What if all fashion runways were mossy paths through redwood groves?
The Mather Redwood Grove Amphitheatre at UC Berkeley Botanical Gardens was the setting for the Flora Meets Fashion Show at this year’s Green Gala, a fundraiser for the gardens. Named “A Celebration of Diversity” and curated by Sasha Duerr of the Permacouture Institute —which is leading the way for integrating natural dyes into the mainstream fashion industry —the event was conceived to show original eco textiles and fashion designs inspired by the garden’s 2,200 rare and endangered plant collection.
Introducing the beautiful setting, the compeer said, “You could quite happily sit here without a thought in your head, which is rather the point.” While I’m sure he was referring to the meditative nature of our surroundings, I couldn’t help but consider the “empty-headed” accusation that is typically leveled at fashion lovers. And yet what most people don’t realize is that the fashion industry is one of the world’s largest polluters. Clearly, caring about fashion is vital.
Unlike mainstream fashion, ethical fashion has the enviable ability to transcend those negative perceptions. Bringing together style seekers and designers who are open to change, prepared to revaluate and who appreciate what is involved in protecting the beauty around us. Duerr introduced the ten amazing Bay Area-based designers whose work was selected for their use of sustainable methods. According to Duerr, the participants were all developing “ongrowing” connections to the garden as a result of their work, she’d meant to say, “ongoing,” but in the lush setting the slip made perfect sense to the audience. She continued, “Plants not only provide us with food and shelter and clothing, but as you will see they can be a really profound design inspiration too.”
As the models emerged on their runway through the trees, the setting was transformed into a forest-fashion wonderland. Our imaginations aided by the stunning makeup and hair styling by Shawn Burke. Evoking this season’s bright eyeliner trend as seen at Derek Lam’s Spring 2011 show, the models resembled mythic wood nymphs with ferns plaited into their hair.
The designs that followed were lovely, the standouts include: The hand-painted silk dress with oak gall to resemble the bright white with black markings of a paper birch, by Sarah Borruso of Stars+Ravens; Adie+George’s Darby maxi skirt with seamless blocks in graduated depth of avocado pit dye: Mollie de Vries of Ambatalia’s reclaimed denim Summer Halter daringly cut and dyed to a remarkable blue achieved from distall thistle, an invasive weed; the languid and layered appeal of Moriah Carlson and Alice Wu of Feral Childe’s Fornasetti Pinafore + Abalone Dress, a look that couldn’t have been more perfect for a stroll in the woods; and Ariel Bishop of Spikit, whose hand-smashed flower prints and Liana tunic and legging combo cemented the modern fairy tale feel of the fashions.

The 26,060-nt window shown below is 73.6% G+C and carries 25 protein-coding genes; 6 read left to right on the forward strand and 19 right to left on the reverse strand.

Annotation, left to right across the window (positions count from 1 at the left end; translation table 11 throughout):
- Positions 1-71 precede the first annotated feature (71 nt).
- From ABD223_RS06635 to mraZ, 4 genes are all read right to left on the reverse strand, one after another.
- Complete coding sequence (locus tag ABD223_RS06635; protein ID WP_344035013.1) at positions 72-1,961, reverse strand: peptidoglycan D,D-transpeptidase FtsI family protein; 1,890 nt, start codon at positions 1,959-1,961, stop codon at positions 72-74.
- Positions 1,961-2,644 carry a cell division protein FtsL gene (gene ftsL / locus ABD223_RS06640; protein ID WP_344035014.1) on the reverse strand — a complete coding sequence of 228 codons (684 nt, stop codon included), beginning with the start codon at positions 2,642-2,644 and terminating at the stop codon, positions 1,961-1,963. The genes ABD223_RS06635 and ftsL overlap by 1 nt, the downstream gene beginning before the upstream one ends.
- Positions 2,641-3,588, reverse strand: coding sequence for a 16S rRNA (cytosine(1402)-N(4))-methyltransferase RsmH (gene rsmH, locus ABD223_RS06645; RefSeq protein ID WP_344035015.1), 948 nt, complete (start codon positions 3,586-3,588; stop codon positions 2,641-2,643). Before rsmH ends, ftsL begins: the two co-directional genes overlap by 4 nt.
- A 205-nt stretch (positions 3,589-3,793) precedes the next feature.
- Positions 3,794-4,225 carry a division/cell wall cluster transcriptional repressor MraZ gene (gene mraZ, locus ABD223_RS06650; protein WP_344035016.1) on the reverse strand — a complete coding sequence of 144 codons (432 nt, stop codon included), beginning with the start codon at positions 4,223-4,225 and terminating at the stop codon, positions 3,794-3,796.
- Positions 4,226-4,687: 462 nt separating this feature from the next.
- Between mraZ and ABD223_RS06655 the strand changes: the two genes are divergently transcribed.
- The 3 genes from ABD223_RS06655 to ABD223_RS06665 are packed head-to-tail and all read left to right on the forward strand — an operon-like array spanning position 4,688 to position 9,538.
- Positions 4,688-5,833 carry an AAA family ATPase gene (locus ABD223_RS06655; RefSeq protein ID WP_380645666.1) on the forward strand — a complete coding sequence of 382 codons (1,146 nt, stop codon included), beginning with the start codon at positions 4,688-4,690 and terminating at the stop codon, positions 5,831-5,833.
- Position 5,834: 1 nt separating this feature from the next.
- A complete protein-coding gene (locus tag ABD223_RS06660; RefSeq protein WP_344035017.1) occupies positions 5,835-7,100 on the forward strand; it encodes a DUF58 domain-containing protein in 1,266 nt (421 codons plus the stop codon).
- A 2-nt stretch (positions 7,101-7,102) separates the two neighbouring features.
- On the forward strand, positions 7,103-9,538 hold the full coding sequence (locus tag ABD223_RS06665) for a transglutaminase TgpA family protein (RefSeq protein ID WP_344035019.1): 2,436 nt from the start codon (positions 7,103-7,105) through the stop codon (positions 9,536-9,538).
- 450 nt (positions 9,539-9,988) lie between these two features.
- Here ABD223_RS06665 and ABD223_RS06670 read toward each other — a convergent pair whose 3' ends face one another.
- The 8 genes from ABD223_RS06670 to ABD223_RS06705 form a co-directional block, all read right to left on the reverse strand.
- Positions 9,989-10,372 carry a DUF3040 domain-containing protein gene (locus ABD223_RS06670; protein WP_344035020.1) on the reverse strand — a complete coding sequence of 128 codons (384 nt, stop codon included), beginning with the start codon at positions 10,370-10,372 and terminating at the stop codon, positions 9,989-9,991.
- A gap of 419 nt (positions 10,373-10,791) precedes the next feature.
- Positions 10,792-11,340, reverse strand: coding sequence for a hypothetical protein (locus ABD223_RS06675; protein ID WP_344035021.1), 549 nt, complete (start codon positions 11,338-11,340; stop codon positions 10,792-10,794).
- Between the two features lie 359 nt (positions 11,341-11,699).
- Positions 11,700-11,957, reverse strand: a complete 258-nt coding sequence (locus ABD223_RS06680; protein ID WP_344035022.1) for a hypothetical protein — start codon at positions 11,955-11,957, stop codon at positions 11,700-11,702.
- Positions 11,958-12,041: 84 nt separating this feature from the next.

After the show, I joined up with fellow green-fashion-gals, Global Action Thru Fashion’s Domenica Peterson and EcoFabulous’ Caitlin Bristol to discuss the inspirational show. We agreed that every fashion show must take place in this setting. And certainly every show for Bay Area greenies. San Francisco’s unique egalitarian sense of fashion has long resisted either a traditional fashion week format or a defined fashion district, despite our best efforts over the years. Last week, Stella McCartney, a designer who is known for her ethical fashion approach, threw a secret party in St. Luke’s church gardens in the West village for A-list celebrities Liv Tyler and Naomi Watts, U2 frontman Bono and Vogue editor Anna Wintour to see her latest spring 2012 collection. Lets hope this marks the beginning of a trend.
I do believe it was actually McCartney’s mother, Linda who said, “If the abattoir had glass walls we’d all be vegetarians.” Like wise, on parallel with slow food as a route to encourage people to slow down and consider the way they consume, if all fashion runways were mossy paths through groves of rare blooms and 90 year old redwoods —we’d have a profound opportunity for change.
PHOTO CREDIT: All images by Paige Green Photography